Prior to the first infusion, the dry leaf material produced aromas of grass, zucchini, pine, baked bread, and asparagus. After infusion, the leaf material (now more soggy leaf gunk than anything else), produced aromas of seaweed, spinach, peas, toasted rice, and vegetable broth. In the mouth, the tea liquor presented clear notes of peas, grass, zucchini, sweet corn, butter, toasted rice, chestnut, asparagus, vegetable broth, pine, and seaweed that were balanced by subtler impressions of baked bread, hay, and green apple. The second infusion introduced aromas of butter, chestnut, and summer squash. Summer squash notes came out in the mouth along with some very subtle hints of pear. The third infusion added lemon zest and green apple aromas with mineral notes and hints of both lemon zest and green apple in the mouth. The fourth infusion added a subtle green olive scent with hints of green olive also present in the tea liquor in addition to the presence of sea salt. The final infusion saw the nose turn salty and generally heavy with a mineral presence overall. The tea liquor was basically just bright green water by this point, but I did detect a mineral presence, some saltiness, and some light grassy, vegetal notes.
This was such a fun and enjoyable offering, even if all the shredded leaf material ended up turning into a mass of what appeared to be radioactive green goo in the bottom of one of my nylon brew baskets that required seriously heavy scrubbing to remove. I loved the intensely colored tea liquor and the approachable, pleasant, and complementary aroma and flavor profiles this tea displayed. Though the higher end Fukamushi sencha carried by What-Cha was more refined, this was still a tremendous offering for what it was. I actually enjoyed the two almost equally, but this tea struck me as offering more bang for the buck.
Flavors: Asparagus, Baked Bread, Broth, Butter, Chestnut, Grass, Green Apple, Hay, Lemon Zest, Mineral, Olives, Pear, Peas, Pine, Salt, Seaweed, Squash, Toasted Rice, Vegetal, Zucchini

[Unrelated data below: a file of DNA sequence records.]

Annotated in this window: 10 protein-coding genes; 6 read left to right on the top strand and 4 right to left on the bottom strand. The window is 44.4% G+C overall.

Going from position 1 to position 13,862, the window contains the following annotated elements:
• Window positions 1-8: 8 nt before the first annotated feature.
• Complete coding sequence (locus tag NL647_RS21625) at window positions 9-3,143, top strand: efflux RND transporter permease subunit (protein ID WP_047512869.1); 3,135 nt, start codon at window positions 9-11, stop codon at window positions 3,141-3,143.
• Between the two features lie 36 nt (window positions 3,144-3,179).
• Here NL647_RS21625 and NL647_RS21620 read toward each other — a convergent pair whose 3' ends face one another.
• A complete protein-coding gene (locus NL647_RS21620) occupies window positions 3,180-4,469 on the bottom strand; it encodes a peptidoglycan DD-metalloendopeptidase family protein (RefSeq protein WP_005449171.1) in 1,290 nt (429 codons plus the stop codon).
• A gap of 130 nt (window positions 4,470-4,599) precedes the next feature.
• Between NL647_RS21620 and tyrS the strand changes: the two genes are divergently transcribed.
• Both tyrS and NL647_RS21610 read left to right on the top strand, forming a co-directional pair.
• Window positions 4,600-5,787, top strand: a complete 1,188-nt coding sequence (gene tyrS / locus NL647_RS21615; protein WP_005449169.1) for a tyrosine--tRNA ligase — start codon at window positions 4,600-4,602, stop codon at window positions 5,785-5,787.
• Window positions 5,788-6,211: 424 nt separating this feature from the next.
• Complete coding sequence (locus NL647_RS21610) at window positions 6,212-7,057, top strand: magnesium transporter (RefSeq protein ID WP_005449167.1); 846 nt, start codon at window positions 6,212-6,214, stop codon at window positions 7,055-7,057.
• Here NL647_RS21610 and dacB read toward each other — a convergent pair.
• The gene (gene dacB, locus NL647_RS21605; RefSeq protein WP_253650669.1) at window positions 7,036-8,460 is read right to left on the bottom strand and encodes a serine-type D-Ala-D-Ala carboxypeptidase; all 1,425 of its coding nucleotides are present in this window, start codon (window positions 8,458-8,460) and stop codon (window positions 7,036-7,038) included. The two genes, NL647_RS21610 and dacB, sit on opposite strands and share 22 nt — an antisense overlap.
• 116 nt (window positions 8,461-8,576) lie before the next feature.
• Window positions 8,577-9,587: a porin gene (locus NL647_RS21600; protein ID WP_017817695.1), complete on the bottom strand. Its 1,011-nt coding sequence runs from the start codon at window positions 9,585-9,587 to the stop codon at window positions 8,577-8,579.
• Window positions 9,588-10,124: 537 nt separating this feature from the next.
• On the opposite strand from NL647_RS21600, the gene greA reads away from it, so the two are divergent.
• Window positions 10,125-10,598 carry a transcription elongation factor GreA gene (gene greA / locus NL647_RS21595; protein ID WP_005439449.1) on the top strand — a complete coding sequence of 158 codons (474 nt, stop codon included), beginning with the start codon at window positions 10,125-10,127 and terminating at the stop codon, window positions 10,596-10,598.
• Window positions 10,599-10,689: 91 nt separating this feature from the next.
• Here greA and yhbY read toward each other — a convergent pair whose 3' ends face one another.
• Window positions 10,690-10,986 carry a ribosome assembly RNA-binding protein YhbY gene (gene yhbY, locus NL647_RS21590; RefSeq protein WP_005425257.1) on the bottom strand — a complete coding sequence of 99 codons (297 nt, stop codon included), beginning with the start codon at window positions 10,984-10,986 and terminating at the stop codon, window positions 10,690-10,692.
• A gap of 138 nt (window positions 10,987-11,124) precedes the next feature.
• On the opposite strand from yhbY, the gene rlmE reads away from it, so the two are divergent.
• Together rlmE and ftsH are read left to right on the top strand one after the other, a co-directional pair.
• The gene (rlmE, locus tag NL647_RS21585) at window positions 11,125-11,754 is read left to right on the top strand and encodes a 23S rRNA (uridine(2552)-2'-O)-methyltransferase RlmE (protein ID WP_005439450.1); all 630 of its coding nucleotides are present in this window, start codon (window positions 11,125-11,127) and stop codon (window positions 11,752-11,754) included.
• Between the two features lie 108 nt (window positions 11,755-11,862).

Once again I am up late and killing off some time by posting backlogged tea reviews from 2020. I’m slowly getting used to reviewing Japanese green teas, even though I am still not brewing them in anything resembling traditional fashion. Then again, do I ever really brew anything in traditional fashion? No, not exactly. I tend to personalize everything. This tea was something of a challenge for me. Prior to trying it, I was not all that familiar with houjicha and knew that what I usually do with sencha was probably not going to work well. A little research yielded a number of wildly different approaches to brewing houjicha, and I ended up settling on a multi-step approach suitable for Western brew baskets and tea mugs. I’ll outline my approach below.
To brew this tea, I opted for a multi-step Western brewing process. I started by measuring out 3 grams of loose tea leaves and steeping them in approximately 8 fluid ounces of 185 F water for 1 minute 30 seconds. This infusion was followed by two others. The second infusion lasted 30 seconds and was done with 203 F water. The third and final infusion was conducted with 212 F water and lasted 1 minute 30 seconds.